Saturday, October 10, 2009

October means Matsuri. Matsuri means Kagura. Part 2


For our next matsuri we headed up into the mountains to Mizuho, near the border with Hiroshima. Sekai Daijingu is a "New Religion", an offshoot of Omottokyo, and the head shrine is here in Iwami.


I don't know a lot about this religion, but one of the priests spent an hour chatting with me and the 2 points he stressed were that the kami worshipped are the "old" kami of Japan, the Sun, Moon, and Earth, and he stressed a disassociation from Shinto which he considered a version of the State Shinto which he linked strongly to the war.


Unlike a usual matsuri, here there were many groups each dancing once. The first up was Miho Kagura Dan, from northern Hiroshima. Hiroshima Kagura developed out of Iwami Kagura, but the costumes are a little different, and for the "good guys" Hiroshima Kagura doesnt use masks but make-up.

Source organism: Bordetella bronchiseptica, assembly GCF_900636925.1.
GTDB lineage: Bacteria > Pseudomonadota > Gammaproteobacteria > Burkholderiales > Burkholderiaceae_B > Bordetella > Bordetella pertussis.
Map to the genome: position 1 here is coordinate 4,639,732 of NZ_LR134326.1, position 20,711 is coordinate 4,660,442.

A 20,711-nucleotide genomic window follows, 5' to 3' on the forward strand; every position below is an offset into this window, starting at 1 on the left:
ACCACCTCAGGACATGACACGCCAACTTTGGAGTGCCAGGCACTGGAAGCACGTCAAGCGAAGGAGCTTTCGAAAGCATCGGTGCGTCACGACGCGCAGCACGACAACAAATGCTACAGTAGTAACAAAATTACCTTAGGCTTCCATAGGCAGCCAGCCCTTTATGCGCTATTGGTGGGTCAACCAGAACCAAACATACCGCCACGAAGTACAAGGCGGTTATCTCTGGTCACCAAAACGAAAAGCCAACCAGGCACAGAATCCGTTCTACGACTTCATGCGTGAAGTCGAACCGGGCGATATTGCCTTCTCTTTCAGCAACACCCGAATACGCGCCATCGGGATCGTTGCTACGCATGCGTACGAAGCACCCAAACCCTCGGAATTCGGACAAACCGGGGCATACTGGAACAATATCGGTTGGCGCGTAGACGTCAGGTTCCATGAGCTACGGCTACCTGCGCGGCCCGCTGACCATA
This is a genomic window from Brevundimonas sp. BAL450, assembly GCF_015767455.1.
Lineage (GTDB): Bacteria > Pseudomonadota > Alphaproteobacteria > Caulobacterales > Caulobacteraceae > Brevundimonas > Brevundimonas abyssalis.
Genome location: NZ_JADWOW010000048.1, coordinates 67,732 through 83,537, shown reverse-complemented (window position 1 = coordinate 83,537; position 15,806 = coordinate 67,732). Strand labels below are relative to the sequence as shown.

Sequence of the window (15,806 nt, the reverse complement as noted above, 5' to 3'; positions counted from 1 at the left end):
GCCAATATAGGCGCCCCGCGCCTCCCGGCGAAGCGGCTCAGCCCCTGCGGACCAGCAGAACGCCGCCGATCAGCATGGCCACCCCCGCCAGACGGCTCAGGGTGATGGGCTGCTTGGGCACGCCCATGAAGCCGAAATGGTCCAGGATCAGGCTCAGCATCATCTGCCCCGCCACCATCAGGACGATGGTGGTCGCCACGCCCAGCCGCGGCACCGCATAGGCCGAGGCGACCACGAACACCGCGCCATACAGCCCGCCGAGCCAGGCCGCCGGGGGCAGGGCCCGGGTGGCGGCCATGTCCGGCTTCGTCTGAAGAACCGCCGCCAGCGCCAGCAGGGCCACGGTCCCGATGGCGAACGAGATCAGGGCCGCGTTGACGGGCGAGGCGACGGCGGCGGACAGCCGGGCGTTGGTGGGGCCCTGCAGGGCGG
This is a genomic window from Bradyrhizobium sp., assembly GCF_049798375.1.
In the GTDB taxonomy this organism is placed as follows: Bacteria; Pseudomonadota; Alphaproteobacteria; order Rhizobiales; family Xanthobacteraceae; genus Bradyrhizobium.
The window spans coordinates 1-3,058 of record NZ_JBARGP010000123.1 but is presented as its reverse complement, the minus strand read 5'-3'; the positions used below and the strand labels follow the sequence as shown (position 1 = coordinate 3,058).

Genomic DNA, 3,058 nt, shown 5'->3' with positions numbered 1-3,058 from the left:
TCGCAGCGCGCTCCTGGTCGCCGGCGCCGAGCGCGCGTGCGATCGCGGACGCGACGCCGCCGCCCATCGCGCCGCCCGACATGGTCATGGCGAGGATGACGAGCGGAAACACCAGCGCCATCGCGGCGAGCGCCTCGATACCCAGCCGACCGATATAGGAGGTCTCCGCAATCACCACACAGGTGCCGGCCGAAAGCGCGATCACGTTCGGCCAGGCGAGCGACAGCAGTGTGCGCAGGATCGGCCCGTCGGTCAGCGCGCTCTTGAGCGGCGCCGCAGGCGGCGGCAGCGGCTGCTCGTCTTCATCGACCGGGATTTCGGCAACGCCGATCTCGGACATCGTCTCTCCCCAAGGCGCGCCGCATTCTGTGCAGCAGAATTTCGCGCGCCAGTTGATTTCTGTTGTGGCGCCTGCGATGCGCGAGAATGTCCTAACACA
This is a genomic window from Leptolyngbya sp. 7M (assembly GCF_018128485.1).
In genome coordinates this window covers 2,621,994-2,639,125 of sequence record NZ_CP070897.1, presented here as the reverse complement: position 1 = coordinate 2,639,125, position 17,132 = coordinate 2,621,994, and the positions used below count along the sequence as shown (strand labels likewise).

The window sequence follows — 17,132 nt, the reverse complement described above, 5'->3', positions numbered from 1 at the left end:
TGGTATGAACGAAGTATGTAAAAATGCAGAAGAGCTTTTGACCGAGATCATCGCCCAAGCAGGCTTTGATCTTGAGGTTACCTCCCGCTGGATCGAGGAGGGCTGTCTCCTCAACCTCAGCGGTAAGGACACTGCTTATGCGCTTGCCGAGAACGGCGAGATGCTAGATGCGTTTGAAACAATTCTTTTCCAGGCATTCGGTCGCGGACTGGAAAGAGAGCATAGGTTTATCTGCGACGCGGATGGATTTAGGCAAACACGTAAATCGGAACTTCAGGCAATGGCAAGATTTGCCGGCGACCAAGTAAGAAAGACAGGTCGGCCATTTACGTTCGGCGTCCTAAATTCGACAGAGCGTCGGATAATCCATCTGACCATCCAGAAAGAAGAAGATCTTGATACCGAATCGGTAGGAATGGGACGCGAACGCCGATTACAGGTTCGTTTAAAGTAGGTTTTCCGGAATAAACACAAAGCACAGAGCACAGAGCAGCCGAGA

The dance they performed was Akko Den, another name for Kurozuka, a famous story taken from the Noh repertoire.


Its a popular dance especially among kids as it involves an evil white fox that devours people.


The dance involves several mask and costume changes as the fox transforms from its human form as a beautiful woman into its true form.

Before the kagura began there was a performance of a Taiko group from Oda.

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